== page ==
Glance Technologies Inc. has cautioned shareholders that they need to know more about the Vancouver businessman Hugo Kotar before deciding who to support for the board of directors of Glance. Mr. Kotar is not a dissident nominee for the board. But Mr. Kotar is important because of his business association with dissident nominee Spiros Margaris and dissident leader Penny Green. Given Mr. Kotar’s past, the association raises questions about the due diligence Mr. Margaris and Ms. Green performed.

We love a good scandal here, but Holy Mary on a pogo stick, this is basically going after a mosquito with a Mack Truck, and burying parties who are only related by association is pretty horrible business, which is why we’re not linking to the document concerned.

Kotar shows up often on Green’s Instagram feed, so they’ve laid him out as an acceptable target. Hell, even the mafia draws the line at wives and children.

Equity.Guru has had business dealings with Kotar – on Glance’s behalf, at that. Half the financiers and stock promoters and banks and brokers in town have done business with Kotar and/or Green. It’s a fact of life that, if you’re putting together a stock deal in Vancouver, you’re one degree of separation from someone who has butchered a puppy on a stack of BCSC trading bans.

In fact, the current Glance Pay board, if they’re being honest, were one degree of separation from Kotar themselves for quite a time while their paper wealth was accruing, so if Green’s ability to do due diligence is under question, so is theirs.

Anyone who knows Green knows she has a particular way of driving value for companies she’s built/promoted/invested in. If you’re invited to a Green investor party, you’re as likely to catch an attractive wife as an attractive deal, as an example. But the rocket-like ascendancy of Glance’s stock wouldn’t have, and couldn’t have, happened if not for Green’s ability to burrow into Vancouver’s investor scene and dig fat cheques out of a wide variety of pockets. Additionally, those pockets remain available to her because she generally returns fatter cheques to them four months later.

#corporatetakeover #glancepay #cannapay #activepay

A post shared by Penny Green (@thegoodlifevancouver) on

Glance was, during the Green reign, vastly overvalued, which is one of the reasons we didn’t write it up often (and, in fact, wrote about it negatively early on, drawing the ire of others involved in the deal that the Glance board wouldn’t dare dragging in the fashion they’ve dragged Kotar).

The tech is fine, but the business of penetrating restaurant payment systems is, to paraphrase Hunter S. Thompson, “is a cruel and shallow money trench, a long plastic hallway where thieves and pimps run free, and good men die like dogs,” so we didn’t play.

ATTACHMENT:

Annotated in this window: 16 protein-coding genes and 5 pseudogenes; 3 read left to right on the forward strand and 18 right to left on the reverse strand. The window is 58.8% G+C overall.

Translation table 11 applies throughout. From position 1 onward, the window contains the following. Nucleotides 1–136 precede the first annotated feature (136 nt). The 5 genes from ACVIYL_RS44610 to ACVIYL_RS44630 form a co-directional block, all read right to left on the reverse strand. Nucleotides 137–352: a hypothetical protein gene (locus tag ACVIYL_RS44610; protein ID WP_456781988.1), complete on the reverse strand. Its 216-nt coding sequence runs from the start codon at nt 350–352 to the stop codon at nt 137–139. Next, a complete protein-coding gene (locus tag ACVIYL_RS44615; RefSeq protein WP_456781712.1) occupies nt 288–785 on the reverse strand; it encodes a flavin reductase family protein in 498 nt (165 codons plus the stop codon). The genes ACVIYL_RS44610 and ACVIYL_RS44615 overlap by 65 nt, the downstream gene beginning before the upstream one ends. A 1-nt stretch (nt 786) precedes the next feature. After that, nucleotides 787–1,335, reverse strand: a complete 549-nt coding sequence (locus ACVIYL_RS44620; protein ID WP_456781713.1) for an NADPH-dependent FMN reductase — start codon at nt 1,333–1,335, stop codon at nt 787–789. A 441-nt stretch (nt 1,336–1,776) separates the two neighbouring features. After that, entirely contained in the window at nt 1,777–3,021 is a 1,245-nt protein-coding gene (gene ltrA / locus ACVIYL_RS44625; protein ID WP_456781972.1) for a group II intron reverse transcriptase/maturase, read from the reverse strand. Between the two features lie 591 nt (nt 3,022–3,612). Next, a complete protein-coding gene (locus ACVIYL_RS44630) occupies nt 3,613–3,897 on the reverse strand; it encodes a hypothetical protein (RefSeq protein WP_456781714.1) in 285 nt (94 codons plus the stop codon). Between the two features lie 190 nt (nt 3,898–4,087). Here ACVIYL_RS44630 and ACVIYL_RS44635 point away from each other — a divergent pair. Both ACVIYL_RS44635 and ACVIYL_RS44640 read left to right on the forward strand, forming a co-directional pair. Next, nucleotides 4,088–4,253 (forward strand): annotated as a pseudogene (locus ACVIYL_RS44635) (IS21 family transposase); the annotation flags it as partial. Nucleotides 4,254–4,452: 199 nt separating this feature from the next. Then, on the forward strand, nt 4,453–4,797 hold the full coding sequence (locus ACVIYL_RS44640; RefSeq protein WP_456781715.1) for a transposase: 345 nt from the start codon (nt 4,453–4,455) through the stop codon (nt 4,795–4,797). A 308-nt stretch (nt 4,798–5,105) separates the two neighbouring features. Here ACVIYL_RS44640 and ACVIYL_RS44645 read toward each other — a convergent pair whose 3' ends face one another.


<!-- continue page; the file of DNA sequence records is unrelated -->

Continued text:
But now that’s all they have. Some tech, some early stage pilot deals, a stock chart that looks like a relief map of Mount Kilimanjaro, a sector that it’s not nearly dug into enough to catch a second wave, and a boardroom battle that is making everyone involved look like someone to stay clear of for a few years.

If Green takes back the company, it’ll promote hard but bear the stigma of what just went down, and what’s been alleged. If the board staves her off, where does it go from here? Who will ever hitch themselves to their wagon again, knowing that they’ll shit-kick them – and everyone they deal with – on the way out the door?

Added to the financial issues are the family issues; how does this clan ever talk to one another again?

Realistically, there’s only one way forward for this operation; they need to drop their weapons, suck down their egos, rejoin forces, and look to either rebrand, or sell the company.

Until that happens (and unless that happens), I can’t see how GET can be a good buy going forward.

— Chris Parry

FULL DISCLOSURE: We talked to both parties about their engaging Equity.Guru for marketing services, both before and after the boardroom split. We have not engaged for either side. We do not own stock in GET, we do not have business operations with Penny Green or GET, and though we have talked about working with GET in the past, this has not come to fruition. This article takes nobody’s side but that of the shareholder, who is receiving no joy from either party currently.


Written By:

Chris Parry

A multi-Webster Award winner for excellence in BC journalism, Parry is the founder and publisher of Equity.Guru, which he built with the specific plan to blend old school reporting with stock promotion, in a way that puts the emphasis on truth, high standards, and ethics. Parry is a veteran of TV, radio, and print, and consults with public companies to help them figure out their storylines, lay down achievable milestones, and improve their communication with shareholders, while also posting regular deep dive analysis of companies in the public spotlight.